Volvo 240 (1974-1993) icon review
Think of Volvo and you’ll picture the 240 estate car, but what’s like on the road now?
In 2022, Volvo’s top three best-selling cars were all SUVs. Combined, the XC40, XC60 and XC90 made up more than half a million of the 615,121 cars the Swedish firm shifted globally. Volvo is first and foremost an SUV brand these days. And that’s not necessarily a bad thing, because the high-riders it makes are all very good.
However, at the mere mention of Volvo, we bet many of you won’t be picturing an SUV in your head. No, we reckon there’s a good chance it’ll be a boxy estate, and quite probably the 240.
It’s such a simple design, and yet one that is instantly recognisable. The 240 is an iconic symbol of Volvo’s pragmatism, a car whose very proportions show that practicality is the number one concern here. With, of course, a big emphasis on safety.
Over time, though, things have changed. As the automotive landscape has moved on from this angular beast, the 240 has become cool, in a sort of effortless way. It certainly looks great at our shoot location, but as happy as I’d be staring at the boxy estate for a little longer, closer examination is needed.
This one belongs to Volvo UK’s heritage fleet. As a 1989 F-reg model, it was built some 15 years into the 200 Series’ life, and yet the Swede was still able to soldier on longer still and well into the nineties, with Volvo finally ending production nearly two decades after it had started, with close to three million examples produced. It wasn’t the freshest thing when it was launched in 1974, either, borrowing much from the earlier 140 and 146 models and mixing in influence from the 1972 Volvo Experimental Safety Car concept.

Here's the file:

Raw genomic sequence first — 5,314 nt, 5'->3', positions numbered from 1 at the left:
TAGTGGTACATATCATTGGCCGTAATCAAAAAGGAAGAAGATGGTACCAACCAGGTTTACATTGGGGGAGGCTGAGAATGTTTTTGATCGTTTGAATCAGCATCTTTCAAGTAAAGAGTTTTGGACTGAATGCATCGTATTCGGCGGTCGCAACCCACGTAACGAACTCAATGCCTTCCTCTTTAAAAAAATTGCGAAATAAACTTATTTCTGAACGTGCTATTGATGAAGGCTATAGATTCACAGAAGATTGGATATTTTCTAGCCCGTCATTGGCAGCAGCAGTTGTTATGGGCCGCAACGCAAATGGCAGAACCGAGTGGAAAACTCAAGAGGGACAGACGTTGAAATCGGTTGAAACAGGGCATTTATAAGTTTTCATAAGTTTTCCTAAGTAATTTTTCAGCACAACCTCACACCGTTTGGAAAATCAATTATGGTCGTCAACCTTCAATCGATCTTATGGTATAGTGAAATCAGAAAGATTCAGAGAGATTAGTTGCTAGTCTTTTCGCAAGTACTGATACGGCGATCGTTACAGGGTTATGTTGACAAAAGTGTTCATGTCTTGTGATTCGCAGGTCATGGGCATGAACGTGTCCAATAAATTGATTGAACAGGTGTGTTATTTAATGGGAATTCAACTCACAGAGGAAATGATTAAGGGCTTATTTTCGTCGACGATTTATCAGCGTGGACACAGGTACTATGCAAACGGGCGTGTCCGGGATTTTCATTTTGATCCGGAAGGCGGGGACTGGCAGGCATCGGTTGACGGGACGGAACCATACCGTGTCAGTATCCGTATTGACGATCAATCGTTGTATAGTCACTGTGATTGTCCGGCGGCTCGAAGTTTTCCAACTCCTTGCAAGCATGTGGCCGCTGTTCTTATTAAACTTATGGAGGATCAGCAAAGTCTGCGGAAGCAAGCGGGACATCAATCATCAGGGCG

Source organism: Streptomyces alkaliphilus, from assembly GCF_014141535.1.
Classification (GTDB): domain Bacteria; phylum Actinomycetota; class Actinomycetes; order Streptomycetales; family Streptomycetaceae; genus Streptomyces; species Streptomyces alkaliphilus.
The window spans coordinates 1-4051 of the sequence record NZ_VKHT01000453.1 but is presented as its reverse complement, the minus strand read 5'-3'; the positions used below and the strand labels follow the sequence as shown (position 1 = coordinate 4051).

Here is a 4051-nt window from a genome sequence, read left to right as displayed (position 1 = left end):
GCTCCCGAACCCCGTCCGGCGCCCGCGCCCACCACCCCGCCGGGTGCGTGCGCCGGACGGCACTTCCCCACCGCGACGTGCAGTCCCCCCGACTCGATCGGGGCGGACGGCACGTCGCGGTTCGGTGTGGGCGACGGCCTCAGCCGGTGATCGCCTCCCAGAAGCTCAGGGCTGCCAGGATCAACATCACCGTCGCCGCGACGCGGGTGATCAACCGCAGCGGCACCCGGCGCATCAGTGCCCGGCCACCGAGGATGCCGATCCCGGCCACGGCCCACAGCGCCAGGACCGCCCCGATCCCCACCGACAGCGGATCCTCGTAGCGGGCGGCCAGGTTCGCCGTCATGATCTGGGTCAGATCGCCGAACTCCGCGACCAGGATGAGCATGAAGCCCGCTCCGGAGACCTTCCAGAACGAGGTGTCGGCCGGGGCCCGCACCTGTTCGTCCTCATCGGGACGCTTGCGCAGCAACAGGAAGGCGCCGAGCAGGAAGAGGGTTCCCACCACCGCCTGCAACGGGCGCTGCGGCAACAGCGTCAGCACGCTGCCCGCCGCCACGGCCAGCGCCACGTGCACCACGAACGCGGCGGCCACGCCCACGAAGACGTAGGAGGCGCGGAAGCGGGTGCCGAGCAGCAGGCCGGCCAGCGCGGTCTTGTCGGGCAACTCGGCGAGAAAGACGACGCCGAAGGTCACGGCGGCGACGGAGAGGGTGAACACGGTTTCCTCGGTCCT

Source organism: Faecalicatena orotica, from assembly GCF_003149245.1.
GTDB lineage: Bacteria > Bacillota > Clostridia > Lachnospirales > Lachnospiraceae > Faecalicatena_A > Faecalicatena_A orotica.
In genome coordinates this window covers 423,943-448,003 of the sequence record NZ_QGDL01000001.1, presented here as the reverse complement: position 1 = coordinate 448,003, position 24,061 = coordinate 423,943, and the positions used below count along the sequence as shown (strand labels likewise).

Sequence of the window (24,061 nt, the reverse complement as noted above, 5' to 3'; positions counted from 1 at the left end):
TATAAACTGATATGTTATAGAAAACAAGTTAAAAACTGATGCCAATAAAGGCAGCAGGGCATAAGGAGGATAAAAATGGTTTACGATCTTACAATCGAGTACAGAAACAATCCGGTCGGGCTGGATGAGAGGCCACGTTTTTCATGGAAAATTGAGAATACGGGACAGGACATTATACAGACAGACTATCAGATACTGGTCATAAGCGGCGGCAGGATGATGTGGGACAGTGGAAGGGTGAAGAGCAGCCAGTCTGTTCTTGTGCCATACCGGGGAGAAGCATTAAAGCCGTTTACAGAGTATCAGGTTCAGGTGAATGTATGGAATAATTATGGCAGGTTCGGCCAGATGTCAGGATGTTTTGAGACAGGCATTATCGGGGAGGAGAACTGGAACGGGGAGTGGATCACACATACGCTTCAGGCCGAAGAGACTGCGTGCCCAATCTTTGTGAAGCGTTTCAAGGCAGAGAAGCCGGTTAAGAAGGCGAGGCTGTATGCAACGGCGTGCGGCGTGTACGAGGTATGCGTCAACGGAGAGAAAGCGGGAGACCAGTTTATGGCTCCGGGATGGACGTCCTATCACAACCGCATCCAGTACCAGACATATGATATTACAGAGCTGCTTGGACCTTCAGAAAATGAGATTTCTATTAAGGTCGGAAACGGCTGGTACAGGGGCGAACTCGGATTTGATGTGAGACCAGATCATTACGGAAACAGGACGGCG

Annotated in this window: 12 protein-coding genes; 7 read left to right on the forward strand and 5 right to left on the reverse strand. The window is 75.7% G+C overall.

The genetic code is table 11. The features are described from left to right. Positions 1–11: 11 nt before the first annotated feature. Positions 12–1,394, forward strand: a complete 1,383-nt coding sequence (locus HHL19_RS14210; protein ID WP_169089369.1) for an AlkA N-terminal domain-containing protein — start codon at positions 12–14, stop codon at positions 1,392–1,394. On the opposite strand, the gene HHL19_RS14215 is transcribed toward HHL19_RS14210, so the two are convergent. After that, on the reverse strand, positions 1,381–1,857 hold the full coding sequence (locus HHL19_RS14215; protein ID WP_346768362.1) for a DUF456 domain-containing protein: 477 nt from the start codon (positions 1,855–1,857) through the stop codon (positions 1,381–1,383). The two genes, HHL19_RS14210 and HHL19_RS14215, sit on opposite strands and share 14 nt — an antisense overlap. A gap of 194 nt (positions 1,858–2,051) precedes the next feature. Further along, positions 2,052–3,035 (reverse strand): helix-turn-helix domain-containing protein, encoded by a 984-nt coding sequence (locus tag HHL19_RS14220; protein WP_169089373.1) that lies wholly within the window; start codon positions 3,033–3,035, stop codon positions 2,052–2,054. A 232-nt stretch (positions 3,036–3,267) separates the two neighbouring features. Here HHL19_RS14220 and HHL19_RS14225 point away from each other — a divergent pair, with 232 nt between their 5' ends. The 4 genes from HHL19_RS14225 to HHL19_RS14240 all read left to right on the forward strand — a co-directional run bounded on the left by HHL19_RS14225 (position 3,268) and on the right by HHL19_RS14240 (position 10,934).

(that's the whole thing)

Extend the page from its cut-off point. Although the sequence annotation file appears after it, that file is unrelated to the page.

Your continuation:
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Two facelifts kept the 200 on terms with its contemporaries, however, and the car we have here certainly hides its age well at first glance. We decide to start not by getting in the driver’s seat, but by checking out the boot, of course. It doesn’t disappoint. Even with the removable liner – which covers the back and sides of the load bay, as well as the floor – sapping a bit of room, it’s cavernous back there, with a near-enough square opening and a flat tailgate. And if that’s not enough space, there’s an underfloor storage area, too – how forward thinking.
Moving to the cabin, there’s a wide, flat driver’s seat that one slides onto rather than into. The driving position is lofty, too. The switchgear is mostly of the chunky variety, with an abundance of big rocker switches. We’re particularly fond of the simple heater controls. There are a couple of exceptions to the sturdiness – the spindly indicator and wiper stalks, which feel almost worryingly delicate. Best be gentle.
Being nearly 35 years old, the interior isn’t exactly a tech-fest, but it ticks all the major boxes. There are electric windows all round, electric mirrors, a manual sunroof, and even heated leather seats. Twisting the key in the ignition barrel awakes a 2.3-litre ‘B23’ version of Volvo’s legendary Redblock four-cylinder engine, causing the car to momentarily rock from side to side. Taking a peek under the bonnet, I can see just how comically lost that unit looks in the massive engine bay, with an abundance of space to the sides and the front of the block.
The aggressively ticking seatbelt warning, with its accompanying flashing light, also makes itself known, giving a reminder of Volvo’s commitment to safety. According to a report from the Insurance Institute for Highway Safety in the USA not long after the car’s discontinuation, the 240 had the lowest death rate of any car in the country.
When tested by America’s National Highway Traffic Safety Administration in 1982, a 244 was deemed the safest car it had ever assessed. The Volvo was starting to slip back in the nineties, however, and it’s probably not the sort of thing you’d want to experience an accident in today, of course.